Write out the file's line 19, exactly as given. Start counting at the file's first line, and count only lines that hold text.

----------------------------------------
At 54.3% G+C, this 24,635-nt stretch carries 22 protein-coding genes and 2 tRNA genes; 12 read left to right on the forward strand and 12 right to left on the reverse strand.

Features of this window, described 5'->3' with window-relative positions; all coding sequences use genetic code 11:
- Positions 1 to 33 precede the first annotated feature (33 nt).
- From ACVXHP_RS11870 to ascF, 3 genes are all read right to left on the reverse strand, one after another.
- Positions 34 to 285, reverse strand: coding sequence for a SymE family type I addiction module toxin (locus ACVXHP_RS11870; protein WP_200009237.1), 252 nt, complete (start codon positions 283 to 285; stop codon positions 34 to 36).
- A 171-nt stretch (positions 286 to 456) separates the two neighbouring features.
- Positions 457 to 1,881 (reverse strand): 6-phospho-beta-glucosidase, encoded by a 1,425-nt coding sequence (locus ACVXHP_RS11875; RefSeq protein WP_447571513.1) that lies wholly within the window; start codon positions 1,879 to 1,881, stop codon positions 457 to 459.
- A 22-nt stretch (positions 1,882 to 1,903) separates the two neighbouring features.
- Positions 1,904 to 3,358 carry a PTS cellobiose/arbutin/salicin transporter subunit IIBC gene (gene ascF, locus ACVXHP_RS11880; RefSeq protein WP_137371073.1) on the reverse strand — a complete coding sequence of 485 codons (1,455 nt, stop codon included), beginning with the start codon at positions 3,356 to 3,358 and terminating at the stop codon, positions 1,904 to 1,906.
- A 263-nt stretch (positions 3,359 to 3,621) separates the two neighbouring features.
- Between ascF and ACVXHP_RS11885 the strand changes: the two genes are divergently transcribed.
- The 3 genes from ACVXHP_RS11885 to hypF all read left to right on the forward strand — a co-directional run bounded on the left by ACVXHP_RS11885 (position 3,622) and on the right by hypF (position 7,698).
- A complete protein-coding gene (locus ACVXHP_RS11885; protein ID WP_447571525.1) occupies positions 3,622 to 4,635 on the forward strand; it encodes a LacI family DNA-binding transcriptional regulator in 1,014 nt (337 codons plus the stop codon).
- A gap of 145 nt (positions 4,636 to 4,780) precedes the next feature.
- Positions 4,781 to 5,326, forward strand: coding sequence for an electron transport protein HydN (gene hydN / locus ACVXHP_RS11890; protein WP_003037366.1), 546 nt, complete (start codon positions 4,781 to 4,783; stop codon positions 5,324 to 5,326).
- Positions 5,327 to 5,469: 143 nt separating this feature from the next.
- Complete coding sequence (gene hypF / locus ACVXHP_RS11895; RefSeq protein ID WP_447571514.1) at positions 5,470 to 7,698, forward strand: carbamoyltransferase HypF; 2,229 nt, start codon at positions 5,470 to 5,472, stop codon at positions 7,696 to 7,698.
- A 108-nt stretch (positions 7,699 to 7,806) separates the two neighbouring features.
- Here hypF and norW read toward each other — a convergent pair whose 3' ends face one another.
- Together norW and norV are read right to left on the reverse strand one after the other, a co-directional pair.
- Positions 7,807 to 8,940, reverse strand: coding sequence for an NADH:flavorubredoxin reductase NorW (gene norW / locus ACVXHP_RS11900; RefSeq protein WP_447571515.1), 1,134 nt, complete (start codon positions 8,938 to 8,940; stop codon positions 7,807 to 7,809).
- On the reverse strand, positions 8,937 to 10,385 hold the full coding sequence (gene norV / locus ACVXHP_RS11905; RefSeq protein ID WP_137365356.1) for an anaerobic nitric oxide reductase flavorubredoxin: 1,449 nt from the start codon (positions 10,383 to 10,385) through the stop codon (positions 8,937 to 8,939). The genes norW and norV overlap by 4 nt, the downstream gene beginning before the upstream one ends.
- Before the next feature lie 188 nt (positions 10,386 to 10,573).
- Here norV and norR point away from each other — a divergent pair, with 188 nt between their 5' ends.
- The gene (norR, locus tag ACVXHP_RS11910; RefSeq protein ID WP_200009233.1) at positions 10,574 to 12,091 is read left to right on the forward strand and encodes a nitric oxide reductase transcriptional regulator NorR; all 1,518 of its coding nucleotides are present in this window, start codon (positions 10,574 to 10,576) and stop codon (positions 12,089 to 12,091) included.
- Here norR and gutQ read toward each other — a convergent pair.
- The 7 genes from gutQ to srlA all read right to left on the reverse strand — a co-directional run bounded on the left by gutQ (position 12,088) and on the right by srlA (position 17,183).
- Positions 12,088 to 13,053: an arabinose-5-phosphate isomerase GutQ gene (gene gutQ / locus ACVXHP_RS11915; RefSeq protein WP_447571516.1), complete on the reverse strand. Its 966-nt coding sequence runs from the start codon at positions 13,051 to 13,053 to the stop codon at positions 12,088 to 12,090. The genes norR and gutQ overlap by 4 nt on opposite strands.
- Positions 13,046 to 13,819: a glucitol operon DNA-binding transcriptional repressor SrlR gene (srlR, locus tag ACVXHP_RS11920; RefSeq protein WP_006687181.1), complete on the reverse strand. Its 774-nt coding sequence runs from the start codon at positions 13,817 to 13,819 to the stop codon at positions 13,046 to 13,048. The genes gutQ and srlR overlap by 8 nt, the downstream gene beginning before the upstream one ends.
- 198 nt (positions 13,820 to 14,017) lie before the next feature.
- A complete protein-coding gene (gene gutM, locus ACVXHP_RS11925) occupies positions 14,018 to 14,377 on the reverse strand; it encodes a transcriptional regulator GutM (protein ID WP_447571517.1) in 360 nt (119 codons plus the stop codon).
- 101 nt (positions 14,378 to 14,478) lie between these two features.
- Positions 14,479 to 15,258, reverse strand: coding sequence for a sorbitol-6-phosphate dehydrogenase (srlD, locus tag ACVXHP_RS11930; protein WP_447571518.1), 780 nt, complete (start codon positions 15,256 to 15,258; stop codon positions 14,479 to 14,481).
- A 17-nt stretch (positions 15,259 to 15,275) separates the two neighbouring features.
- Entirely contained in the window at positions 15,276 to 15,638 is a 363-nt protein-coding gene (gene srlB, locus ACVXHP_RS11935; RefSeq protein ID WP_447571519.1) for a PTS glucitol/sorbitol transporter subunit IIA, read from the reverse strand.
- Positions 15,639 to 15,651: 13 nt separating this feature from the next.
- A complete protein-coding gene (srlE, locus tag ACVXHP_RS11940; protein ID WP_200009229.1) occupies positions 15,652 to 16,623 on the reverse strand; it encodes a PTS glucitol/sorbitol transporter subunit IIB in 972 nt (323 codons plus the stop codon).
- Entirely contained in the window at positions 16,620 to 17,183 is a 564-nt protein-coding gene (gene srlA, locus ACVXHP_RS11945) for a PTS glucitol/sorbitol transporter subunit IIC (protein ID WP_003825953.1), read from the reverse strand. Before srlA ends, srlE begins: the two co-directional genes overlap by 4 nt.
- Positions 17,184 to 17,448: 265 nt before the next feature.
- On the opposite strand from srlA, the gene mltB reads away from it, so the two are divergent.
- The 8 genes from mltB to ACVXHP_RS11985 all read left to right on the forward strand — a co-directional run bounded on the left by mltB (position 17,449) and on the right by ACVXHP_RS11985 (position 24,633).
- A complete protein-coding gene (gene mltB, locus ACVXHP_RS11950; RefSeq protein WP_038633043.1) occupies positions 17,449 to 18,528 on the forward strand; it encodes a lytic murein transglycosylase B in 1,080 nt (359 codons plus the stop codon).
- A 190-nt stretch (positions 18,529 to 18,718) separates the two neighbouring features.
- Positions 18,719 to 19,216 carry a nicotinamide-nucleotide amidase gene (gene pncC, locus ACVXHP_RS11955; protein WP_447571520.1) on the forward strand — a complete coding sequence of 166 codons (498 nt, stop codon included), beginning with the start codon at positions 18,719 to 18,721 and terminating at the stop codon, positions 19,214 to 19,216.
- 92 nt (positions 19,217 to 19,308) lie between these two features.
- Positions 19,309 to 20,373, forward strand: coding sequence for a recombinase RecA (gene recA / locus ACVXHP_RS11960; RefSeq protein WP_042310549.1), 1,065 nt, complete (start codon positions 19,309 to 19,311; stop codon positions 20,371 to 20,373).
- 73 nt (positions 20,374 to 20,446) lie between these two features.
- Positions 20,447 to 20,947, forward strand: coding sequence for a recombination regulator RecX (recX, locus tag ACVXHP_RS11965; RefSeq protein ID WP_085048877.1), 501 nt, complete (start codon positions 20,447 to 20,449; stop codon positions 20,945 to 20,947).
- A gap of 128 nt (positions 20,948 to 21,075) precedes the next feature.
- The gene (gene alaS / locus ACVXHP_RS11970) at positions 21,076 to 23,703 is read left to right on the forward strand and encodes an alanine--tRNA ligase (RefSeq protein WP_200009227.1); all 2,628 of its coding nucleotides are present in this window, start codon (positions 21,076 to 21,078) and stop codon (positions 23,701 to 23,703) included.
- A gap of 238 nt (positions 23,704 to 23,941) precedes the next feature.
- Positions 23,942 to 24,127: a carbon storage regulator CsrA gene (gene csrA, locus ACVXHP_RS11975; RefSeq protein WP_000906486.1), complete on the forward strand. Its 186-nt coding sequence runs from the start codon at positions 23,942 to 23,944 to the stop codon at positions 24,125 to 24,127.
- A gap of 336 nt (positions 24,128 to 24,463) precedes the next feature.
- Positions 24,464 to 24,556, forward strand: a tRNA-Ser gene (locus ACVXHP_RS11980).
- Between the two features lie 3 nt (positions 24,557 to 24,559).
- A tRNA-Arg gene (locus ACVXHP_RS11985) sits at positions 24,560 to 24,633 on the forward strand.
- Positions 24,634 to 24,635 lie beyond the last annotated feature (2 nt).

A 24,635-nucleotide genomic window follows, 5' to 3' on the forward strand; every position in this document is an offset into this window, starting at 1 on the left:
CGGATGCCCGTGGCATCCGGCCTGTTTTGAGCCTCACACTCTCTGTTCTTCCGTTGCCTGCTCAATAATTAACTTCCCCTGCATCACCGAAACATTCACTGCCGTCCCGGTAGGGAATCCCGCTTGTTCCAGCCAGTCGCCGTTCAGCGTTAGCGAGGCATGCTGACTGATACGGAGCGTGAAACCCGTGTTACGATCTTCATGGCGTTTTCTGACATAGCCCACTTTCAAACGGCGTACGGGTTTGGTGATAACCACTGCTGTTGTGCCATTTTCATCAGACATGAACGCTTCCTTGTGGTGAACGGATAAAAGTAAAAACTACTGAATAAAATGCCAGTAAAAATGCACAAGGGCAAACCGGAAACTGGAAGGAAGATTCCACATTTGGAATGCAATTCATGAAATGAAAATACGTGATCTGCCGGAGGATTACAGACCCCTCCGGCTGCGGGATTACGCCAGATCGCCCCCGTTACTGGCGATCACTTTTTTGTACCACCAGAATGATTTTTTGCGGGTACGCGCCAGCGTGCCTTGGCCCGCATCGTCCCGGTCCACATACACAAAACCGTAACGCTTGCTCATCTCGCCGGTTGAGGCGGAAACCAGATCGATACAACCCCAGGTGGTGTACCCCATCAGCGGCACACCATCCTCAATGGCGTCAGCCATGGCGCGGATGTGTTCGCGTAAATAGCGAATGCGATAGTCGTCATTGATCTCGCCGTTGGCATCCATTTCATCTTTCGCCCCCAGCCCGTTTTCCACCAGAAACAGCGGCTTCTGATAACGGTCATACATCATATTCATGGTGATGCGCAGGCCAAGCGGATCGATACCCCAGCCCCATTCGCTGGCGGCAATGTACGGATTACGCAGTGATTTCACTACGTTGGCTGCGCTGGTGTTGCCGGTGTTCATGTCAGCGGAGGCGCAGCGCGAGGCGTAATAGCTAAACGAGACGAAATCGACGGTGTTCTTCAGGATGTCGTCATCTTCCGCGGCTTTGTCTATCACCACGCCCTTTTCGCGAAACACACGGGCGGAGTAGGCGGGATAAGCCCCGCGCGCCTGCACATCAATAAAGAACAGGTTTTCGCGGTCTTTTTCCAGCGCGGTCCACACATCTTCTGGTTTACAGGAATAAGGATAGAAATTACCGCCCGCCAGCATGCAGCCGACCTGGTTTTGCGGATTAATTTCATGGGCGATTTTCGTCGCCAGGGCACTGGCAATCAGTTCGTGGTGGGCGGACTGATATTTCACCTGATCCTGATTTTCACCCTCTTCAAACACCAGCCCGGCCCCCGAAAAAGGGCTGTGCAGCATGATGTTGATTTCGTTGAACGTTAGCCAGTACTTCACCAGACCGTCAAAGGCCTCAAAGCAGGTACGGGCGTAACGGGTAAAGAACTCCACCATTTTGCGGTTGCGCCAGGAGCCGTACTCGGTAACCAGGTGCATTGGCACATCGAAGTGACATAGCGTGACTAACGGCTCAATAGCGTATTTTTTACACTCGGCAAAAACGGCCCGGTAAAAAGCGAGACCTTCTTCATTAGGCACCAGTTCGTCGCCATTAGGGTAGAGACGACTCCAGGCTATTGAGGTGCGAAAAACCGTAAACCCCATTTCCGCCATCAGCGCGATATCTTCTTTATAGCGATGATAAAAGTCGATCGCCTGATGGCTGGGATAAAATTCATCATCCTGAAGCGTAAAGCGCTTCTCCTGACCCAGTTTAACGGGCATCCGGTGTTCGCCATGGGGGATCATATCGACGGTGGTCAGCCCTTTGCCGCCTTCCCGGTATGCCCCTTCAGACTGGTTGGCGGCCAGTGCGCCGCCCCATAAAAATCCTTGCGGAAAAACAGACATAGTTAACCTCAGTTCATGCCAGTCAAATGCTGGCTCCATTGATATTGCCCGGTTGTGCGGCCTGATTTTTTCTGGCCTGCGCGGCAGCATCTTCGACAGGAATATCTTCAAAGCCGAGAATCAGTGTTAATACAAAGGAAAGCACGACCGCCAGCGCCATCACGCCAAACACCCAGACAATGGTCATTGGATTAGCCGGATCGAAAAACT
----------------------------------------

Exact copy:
- Here hypF and norW read toward each other — a convergent pair whose 3' ends face one another.